Digital identity issues will continue to evolve as a greater number of transactions, and particularly government services, move online. All I know, related to my discovery, is that I have certainly never posed as a man online or otherwise. That leads me to believe my public persona contains bad data, although this fact has not caused me any real problems to date. I realize it could be worse; no acute damage has been done to me financially or legally. For now, finding out I’m a digital man is sort of funny.

Sort of.

Image used per Creative Commons 2.0 Attribution License. Photograph by DaveBleasdale.

I turned my back on social media

Facebook profile deleted. Twitter account deleted. LinkedIn has been spared for professional use.

I cannot deny that Twitter in particular has been a powerful tool. Every day the best minds in the UX/IA, Content Strategy, and Educational Technology fields shared their knowledge and invaluable learning resources. Following individuals from the iSchool at UW, I could learn about their varied interests: clean water initiatives, open government, social media trends.

Recently, a fellow Twit informed me that I had a too-long account handle: retweeting and crediting my thoughts or links took up a lot of space. This individual did not bother to follow me, either, as I was not adding much value with my tweets (and I am more or less obsessed with adding value).

Given those facts, I reconsidered my social media use. And once I began thinking, I concluded its use had also changed my information consumption in negative ways:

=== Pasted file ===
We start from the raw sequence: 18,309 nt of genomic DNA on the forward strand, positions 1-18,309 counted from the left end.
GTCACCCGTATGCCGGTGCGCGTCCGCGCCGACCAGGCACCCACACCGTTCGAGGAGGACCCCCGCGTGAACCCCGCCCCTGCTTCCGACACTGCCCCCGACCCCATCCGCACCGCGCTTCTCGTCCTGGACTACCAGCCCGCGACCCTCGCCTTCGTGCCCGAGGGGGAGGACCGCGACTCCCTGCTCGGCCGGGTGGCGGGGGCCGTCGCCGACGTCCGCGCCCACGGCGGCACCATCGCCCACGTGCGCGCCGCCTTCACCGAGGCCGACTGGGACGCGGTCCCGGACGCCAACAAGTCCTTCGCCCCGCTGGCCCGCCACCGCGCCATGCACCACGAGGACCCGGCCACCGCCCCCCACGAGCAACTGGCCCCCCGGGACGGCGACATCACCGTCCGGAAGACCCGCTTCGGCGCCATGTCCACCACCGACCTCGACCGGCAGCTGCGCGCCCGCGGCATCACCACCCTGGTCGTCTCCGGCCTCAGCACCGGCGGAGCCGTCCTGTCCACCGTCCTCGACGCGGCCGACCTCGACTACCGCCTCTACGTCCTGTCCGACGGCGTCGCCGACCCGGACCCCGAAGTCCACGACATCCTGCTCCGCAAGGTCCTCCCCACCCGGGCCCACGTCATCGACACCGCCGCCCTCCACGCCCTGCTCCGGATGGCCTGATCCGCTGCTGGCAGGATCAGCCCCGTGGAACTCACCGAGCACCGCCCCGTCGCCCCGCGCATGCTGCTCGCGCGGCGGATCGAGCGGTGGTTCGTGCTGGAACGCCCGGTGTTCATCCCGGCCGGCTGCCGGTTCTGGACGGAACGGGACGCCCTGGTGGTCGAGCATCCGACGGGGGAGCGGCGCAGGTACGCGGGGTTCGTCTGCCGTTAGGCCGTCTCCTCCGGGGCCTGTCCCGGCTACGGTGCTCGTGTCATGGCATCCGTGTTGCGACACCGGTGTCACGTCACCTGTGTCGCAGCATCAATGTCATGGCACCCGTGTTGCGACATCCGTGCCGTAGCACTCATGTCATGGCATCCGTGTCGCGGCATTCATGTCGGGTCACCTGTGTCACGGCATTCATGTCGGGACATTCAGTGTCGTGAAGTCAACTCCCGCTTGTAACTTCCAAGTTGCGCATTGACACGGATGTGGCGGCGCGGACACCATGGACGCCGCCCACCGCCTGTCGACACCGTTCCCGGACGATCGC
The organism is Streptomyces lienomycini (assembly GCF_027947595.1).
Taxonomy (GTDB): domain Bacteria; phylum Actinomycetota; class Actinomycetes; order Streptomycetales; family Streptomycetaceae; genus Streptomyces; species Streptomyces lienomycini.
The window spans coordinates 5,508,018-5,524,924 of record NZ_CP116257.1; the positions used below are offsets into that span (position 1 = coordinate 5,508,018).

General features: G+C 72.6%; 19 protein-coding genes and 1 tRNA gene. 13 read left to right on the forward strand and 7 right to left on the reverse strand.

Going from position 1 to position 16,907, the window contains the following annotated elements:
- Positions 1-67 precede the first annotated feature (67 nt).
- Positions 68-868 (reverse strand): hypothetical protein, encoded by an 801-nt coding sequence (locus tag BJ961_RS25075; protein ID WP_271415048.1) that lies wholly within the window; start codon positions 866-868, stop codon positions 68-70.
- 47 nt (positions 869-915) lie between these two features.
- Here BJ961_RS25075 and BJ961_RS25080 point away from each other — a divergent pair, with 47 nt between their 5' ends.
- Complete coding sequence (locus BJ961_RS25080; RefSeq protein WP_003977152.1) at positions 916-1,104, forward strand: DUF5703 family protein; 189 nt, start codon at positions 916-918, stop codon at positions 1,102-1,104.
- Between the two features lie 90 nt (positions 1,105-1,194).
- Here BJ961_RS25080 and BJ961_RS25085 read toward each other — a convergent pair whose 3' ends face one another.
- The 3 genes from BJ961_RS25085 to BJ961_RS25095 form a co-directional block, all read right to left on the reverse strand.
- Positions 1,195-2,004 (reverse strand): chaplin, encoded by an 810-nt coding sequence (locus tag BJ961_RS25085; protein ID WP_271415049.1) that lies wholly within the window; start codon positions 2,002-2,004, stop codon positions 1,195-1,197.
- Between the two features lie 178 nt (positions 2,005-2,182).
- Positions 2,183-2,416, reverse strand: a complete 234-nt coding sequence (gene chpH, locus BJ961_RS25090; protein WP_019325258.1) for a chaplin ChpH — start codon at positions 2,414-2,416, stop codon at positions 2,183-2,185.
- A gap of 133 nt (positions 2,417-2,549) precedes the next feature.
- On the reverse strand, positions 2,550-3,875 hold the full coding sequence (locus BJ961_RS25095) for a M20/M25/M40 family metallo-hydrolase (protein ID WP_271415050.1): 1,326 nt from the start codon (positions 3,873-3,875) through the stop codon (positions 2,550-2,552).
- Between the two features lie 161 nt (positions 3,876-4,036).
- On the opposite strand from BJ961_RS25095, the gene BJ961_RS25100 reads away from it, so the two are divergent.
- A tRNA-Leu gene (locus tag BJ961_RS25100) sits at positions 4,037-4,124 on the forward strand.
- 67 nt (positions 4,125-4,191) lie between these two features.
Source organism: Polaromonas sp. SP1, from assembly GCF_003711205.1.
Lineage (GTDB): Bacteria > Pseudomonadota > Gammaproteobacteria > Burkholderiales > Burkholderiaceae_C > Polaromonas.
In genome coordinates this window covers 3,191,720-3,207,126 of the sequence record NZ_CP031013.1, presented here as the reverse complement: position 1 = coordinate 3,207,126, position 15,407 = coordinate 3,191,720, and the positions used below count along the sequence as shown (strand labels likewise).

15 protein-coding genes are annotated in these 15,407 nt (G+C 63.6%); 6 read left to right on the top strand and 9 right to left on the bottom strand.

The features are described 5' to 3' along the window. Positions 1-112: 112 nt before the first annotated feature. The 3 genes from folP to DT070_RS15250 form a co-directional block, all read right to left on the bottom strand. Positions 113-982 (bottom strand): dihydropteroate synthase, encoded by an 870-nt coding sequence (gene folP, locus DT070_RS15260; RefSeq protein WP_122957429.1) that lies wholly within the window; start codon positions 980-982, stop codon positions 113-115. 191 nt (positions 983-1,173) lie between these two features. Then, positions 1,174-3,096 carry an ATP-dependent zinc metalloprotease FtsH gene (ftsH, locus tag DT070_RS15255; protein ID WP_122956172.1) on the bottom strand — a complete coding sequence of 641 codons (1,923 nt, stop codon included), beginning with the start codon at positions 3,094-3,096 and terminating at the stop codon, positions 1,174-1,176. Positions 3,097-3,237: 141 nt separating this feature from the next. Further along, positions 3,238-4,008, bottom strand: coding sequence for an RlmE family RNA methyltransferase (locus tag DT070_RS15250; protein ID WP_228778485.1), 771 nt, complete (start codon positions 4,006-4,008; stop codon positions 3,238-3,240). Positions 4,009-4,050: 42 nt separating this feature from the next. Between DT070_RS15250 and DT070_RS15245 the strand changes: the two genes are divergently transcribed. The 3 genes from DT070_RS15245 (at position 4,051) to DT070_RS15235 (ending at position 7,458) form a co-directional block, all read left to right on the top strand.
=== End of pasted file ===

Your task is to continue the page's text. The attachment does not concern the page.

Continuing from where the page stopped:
Sharing took precedence over creating. My Tweetstream or Facebook news feed always had some new tidbit or opinion on a current issue. I consumed these nuggets insatiably, rather than synthesizing a worldview. I became an increasingly lazy thinker.

These tools encourage reacting, not relating. Online posting feels safe, conducted from one’s home office, even when it is not anonymous. Discussions are unmoderated, have a low barrier to entry, and text conveys tone poorly. It is too easy to respond to a link with another link. I worried how that could be affecting my real-world discourse.

People online are so…human. Follow anyone for 24 hours a day on Twitter and he is bound to sound like a jerk at some point. I was surprised how many public figures throw Twitter tantrums (Twantrums?) about frustrations with air travel delays. I can now “follow” these figures through RSS feeds of their very smart blogs instead.

Privacy meant opting out. I was tired of reading about – then reviewing and managing – the privacy settings on the newest Facebook feature. Twitter was less worrisome, though it offers binary account settings: public or private are the two choices. Frankly, there is very little legal protection for the average person regarding the use of information shared online, though developments in Germany may point to legislative changes in the future.

Since this is a blog about managing information, I felt compelled to examine my failure to integrate social media into a personal information management strategy. At least for a time, I have to take a break from social media, which I perceived to negatively influence my information consumption. The costs of using Twitter or Facebook for personal reasons outweigh the benefits to me right now. It is back to Google Reader I go.

I would be grateful for others’ opinions about the uses of social media (in a personal capacity) in the comments.